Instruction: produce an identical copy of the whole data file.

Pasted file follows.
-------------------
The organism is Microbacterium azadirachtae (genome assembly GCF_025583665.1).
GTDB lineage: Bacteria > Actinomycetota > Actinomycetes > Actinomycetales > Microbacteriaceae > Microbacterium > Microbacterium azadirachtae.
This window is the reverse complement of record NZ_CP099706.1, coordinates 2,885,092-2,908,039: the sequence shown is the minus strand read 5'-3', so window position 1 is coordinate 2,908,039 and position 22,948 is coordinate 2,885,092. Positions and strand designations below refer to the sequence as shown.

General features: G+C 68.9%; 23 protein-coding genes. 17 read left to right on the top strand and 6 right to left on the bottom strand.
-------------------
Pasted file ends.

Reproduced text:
The organism is Microbacterium azadirachtae (genome assembly GCF_025583665.1).
GTDB lineage: Bacteria > Actinomycetota > Actinomycetes > Actinomycetales > Microbacteriaceae > Microbacterium > Microbacterium azadirachtae.
This window is the reverse complement of record NZ_CP099706.1, coordinates 2,885,092-2,908,039: the sequence shown is the minus strand read 5'-3', so window position 1 is coordinate 2,908,039 and position 22,948 is coordinate 2,885,092. Positions and strand designations below refer to the sequence as shown.

General features: G+C 68.9%; 23 protein-coding genes. 17 read left to right on the top strand and 6 right to left on the bottom strand.